Early this past June, Shout! Factory released to audiences what can only be described as one of the single most outrageous movies that the home entertainment company has ever put out when it made available Where The Buffalo Roam. This semi-biopic focuses on the career of the infamous journalist Hunter S. Thompson. It follows Thompson (played here by comic legend Bill Murray) over the course of the 1960s and 70s, culminating with Thompson following Richard Nixon’s campaign for the presidency. That story is among the movie’s most important elements. Murray’s portrayal of Thompson is just as important to note in examining the movie’s presentation as the story itself. The bonus interview with Thompson’s friend, screenwriter John Kaye, rounds out the movie’s most important elements. Each of the elements noted here is important in its own right to the movie’s presentation. All things considered, they make Where The Buffalo Roam one of the most intriguing cinematic offerings that Shout! Factory has ever released.

Shout! Factory’s release this past June of Universal Pictures’ Where The Buffalo Roam is one of the most significant of the home entertainment company’s releases so far this year. That is because it marked the first time that this take on Thompson’s life and career had been released up to that point. Given, it is not the first Thompson “bio” to be released — Fear and Loathing in Las Vegas (1998) presents another Thompson story — but is still quite the interesting story. the story opens with Thompson writing about his adventures with then lawyer Oscar Acosta during the 1960s and 70s. The pair’s drug and alcohol-fueled adventures play out like a Cheech & Chong movie, only more out there. From getting a hotel staff involved in his own out there football game as he tries to cover the Super Bowl to basically kidnapping a young hitchhiker, leaving the young man think he’s going to be killed, to addressing a group of college students about journalism as he drinks and smokes to so much more, the adventures featured in this story are so uncomfortable and unsettling that one can’t help but watch to see just how outrageous they can become. It is one of those stories that is so rare that it absolutely must be seen to be understood and appreciated. Keeping that in mind, it proves to be a story that is unforgettable and will be talked about for years to come, proving without a doubt its importance to this movie. It is of course, only one of the movie’s most important elements. Bill Murray’s take on Thompson is just as important to discuss in examining this movie as the movie’s story.

Murray’s take on Thompson is just as outrageous to experience as the story at the center of this movie. The lack of balance in Thompson’s personality throughout the movie is at times just as unnerving as the movie’s story, but that is meant in a positive manner. Viewers never know from one moment to the next which side of Thompson is going to come out, right up to the story’s final act. Viewers are left asking at the end if Thompson had finally gotten himself in order as he joins the Nixon campaign as a reporter or was it just one more part of a bigger story. His instability as he checks into his hotel ahead of the Super Bowl and as he trades a set of media passes for a man’s hat is just as entertaining in those moments as so many others. Murray really makes Thompson such an intriguing figure from one moment to the next. On a side note, it is interesting to note that Where The Buffalo Roam made its theatrical debut only months ahead of Caddyshack, another Bill Murray hit flick. Comparing Murray’s character in each movie, one can’t help but notice the similarities in the two men. It leaves one wondering if they played into one another at least to some point. Regardless, Murray’s portrayal of Thompson in Where The Buffalo Roam is still so wildly entertaining that it alone makes the movie worth the watch. Of course it is just one more reason for audiences to take in the movie. The bonus commentary from Thompson’s friend — and the movie’s writer — John Kaye adds its own interest to the movie.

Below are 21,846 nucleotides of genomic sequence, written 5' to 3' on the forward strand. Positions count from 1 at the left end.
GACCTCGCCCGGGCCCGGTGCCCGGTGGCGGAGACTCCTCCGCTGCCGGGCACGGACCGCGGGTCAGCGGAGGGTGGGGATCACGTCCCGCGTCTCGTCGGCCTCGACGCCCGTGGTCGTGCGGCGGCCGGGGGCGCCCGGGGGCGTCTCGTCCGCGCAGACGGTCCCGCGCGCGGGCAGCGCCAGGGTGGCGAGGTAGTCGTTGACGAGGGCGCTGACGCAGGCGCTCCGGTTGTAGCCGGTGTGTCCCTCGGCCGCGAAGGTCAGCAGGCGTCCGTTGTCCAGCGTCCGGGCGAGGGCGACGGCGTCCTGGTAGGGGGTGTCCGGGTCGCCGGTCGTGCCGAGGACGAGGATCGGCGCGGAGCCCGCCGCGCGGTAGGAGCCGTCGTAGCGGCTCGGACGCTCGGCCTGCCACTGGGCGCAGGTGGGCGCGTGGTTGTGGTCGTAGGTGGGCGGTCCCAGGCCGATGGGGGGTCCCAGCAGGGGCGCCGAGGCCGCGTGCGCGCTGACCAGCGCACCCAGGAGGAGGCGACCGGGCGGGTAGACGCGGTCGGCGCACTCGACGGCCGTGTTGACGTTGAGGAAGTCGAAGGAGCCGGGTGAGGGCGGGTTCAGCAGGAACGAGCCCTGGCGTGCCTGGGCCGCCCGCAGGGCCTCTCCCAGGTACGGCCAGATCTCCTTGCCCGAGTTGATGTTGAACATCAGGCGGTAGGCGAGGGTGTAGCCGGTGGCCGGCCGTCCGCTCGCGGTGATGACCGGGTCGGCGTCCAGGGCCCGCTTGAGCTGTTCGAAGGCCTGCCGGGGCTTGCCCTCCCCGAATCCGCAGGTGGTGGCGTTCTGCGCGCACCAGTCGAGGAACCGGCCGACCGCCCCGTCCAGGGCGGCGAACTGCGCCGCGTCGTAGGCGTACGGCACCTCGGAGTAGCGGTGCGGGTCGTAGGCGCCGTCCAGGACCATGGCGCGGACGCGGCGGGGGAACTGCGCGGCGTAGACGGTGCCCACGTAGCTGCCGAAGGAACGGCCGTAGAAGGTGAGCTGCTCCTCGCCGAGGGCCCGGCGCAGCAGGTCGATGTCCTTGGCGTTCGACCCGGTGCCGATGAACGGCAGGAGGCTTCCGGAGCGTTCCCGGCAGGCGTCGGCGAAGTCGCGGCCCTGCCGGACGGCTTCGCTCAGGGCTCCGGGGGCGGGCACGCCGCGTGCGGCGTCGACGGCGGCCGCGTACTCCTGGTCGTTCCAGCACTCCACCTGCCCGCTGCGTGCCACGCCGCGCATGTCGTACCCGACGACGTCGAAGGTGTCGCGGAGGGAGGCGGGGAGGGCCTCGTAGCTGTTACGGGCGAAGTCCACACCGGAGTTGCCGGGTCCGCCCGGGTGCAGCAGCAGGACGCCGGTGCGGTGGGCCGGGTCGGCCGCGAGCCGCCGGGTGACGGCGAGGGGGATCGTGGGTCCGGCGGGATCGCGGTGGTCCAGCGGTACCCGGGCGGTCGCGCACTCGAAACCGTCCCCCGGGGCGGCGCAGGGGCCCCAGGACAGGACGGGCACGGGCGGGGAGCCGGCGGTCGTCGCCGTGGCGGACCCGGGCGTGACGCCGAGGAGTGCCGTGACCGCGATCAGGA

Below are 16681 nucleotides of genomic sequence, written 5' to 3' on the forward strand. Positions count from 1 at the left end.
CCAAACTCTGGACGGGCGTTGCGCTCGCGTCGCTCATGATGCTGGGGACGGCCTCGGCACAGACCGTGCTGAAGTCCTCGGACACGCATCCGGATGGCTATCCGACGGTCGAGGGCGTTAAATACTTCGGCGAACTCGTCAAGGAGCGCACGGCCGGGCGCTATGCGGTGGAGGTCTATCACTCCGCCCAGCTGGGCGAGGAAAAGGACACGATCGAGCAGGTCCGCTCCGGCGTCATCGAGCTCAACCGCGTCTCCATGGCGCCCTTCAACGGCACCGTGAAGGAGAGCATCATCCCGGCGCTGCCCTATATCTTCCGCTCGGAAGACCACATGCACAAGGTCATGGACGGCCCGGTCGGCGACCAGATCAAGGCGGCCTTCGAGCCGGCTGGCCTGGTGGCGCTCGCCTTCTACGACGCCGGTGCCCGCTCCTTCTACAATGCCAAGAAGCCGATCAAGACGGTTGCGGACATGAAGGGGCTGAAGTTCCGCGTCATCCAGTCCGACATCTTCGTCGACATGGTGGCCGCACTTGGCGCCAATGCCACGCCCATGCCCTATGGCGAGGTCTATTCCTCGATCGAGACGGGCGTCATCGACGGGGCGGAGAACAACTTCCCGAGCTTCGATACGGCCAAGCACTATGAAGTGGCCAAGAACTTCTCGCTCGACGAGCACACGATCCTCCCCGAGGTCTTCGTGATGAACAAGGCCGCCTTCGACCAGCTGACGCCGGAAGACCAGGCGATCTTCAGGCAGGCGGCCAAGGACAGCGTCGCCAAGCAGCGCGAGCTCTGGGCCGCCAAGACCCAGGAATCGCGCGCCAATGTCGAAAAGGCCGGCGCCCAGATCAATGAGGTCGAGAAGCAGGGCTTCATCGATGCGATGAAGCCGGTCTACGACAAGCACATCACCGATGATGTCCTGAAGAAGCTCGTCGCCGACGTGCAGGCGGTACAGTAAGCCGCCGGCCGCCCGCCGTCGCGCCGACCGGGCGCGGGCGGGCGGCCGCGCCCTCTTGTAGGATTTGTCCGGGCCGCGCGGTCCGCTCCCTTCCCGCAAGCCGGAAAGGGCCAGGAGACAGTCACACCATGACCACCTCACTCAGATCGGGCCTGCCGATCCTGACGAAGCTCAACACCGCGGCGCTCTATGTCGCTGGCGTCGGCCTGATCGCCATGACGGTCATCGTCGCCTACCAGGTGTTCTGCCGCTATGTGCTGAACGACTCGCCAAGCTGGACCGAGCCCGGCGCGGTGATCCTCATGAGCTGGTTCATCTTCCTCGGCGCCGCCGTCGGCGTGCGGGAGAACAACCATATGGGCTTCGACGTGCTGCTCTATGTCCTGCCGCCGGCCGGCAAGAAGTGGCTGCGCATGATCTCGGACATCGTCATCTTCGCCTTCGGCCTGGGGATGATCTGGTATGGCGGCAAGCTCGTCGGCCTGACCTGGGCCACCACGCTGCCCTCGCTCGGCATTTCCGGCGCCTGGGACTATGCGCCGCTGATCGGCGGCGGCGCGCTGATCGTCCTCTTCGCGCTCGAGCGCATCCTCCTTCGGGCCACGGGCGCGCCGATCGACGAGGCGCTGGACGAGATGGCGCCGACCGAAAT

Over the course of his interview, Kaye discusses his friendship with Thompson, noting its up-and-down nature. He notes how apparently there was some trepidation from certain parties about even releasing this movie. It is obvious at some points that Kaye has some upset feelings toward Thompson while at others there is a certain amount of fondness and respect for him. He even begins to tear up in the end of his interview as he discusses Thompson’s suicide in 2005, showing even more that despite the ups and downs of his relationship with Thompson, there was obviously some love for Thompson even as outrageous as he might have been in his life. Between that and so much more discussed during his roughly 15 – 20 minute interview, Kaye offers plenty of insight into who Hunter S. Thompson was and what makes this movie about him stand out.
Keeping in mind, the value of Kaye’s interview to the whole of Where The Buffalo Roam, Murray’s on-screen work and the story at the movie’s center, the whole of those elements gives audiences plenty to appreciate about Where The Buffalo Roam, making it a must see at least one time. More information on this and other titles from Shout! Factory is available online now at:

Website: http://www.shoutfactory.com

Facebook: http://www.facebook.com/shoutfactoryofficial

Twitter: http://twitter.com/ShoutFactory

To keep up with the latest sports and entertainment reviews and news, go online to http://www.facebook.com/philspicks and “Like” it. Fans can always keep up with the latest sports and entertainment reviews and news in the Phil’s Picks blog at https://philspicks.wordpress.com.

MPI Media Group’s New Gerry Anderson Collection Is Imperfect But Entertaining

Courtesy: mpi media group/MPI Home Video